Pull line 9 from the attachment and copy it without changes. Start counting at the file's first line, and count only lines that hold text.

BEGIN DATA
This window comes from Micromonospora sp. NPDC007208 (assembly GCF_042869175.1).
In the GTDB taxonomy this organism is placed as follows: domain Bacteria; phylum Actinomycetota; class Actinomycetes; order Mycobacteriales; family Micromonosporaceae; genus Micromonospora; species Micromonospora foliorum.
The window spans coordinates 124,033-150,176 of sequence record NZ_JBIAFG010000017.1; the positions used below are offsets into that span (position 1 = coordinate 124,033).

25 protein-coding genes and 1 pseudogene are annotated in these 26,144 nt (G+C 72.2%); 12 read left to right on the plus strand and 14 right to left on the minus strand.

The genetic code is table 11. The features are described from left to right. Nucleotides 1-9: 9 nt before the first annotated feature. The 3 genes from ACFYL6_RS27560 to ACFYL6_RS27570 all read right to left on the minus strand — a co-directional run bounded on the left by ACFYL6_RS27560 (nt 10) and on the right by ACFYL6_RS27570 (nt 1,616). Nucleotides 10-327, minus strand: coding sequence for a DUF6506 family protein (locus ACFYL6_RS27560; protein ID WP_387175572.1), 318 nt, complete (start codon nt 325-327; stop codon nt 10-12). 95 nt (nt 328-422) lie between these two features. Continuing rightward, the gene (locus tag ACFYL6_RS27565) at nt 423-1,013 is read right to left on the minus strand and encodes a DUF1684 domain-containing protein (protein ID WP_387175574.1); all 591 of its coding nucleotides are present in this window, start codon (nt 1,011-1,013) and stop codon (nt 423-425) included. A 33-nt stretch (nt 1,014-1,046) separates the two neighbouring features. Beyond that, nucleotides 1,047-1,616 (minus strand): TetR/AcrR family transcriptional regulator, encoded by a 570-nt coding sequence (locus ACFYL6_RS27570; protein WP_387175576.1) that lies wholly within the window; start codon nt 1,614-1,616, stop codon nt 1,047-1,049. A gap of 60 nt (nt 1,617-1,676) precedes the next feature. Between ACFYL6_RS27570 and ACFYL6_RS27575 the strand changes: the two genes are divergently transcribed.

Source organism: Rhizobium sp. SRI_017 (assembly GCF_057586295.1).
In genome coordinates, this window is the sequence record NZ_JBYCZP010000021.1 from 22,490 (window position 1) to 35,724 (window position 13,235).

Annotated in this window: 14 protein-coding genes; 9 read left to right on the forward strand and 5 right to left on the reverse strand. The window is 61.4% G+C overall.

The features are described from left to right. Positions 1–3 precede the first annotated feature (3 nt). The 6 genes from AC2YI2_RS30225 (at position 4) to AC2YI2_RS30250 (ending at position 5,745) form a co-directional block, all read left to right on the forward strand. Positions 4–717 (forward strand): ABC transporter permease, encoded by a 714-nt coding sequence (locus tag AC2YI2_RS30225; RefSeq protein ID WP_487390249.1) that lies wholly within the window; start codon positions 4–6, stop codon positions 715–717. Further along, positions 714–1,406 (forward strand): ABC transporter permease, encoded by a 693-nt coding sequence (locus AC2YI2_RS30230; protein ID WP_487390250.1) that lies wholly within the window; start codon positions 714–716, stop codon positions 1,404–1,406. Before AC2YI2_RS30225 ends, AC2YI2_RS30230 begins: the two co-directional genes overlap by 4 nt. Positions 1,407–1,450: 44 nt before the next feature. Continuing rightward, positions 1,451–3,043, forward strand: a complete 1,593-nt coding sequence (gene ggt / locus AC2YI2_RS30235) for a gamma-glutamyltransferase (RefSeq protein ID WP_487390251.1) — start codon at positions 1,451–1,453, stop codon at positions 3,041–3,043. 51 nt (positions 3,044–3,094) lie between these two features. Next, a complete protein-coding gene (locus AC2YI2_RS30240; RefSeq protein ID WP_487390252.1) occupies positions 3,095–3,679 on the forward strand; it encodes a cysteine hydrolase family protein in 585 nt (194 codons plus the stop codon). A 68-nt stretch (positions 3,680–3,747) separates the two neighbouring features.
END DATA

The features are described from left to right. Positions 1–3 precede the first annotated feature (3 nt). The 6 genes from AC2YI2_RS30225 (at position 4) to AC2YI2_RS30250 (ending at position 5,745) form a co-directional block, all read left to right on the forward strand. Positions 4–717 (forward strand): ABC transporter permease, encoded by a 714-nt coding sequence (locus tag AC2YI2_RS30225; RefSeq protein ID WP_487390249.1) that lies wholly within the window; start codon positions 4–6, stop codon positions 715–717. Further along, positions 714–1,406 (forward strand): ABC transporter permease, encoded by a 693-nt coding sequence (locus AC2YI2_RS30230; protein ID WP_487390250.1) that lies wholly within the window; start codon positions 714–716, stop codon positions 1,404–1,406. Before AC2YI2_RS30225 ends, AC2YI2_RS30230 begins: the two co-directional genes overlap by 4 nt. Positions 1,407–1,450: 44 nt before the next feature. Continuing rightward, positions 1,451–3,043, forward strand: a complete 1,593-nt coding sequence (gene ggt / locus AC2YI2_RS30235) for a gamma-glutamyltransferase (RefSeq protein ID WP_487390251.1) — start codon at positions 1,451–1,453, stop codon at positions 3,041–3,043. 51 nt (positions 3,044–3,094) lie between these two features. Next, a complete protein-coding gene (locus AC2YI2_RS30240; RefSeq protein ID WP_487390252.1) occupies positions 3,095–3,679 on the forward strand; it encodes a cysteine hydrolase family protein in 585 nt (194 codons plus the stop codon). A 68-nt stretch (positions 3,680–3,747) separates the two neighbouring features.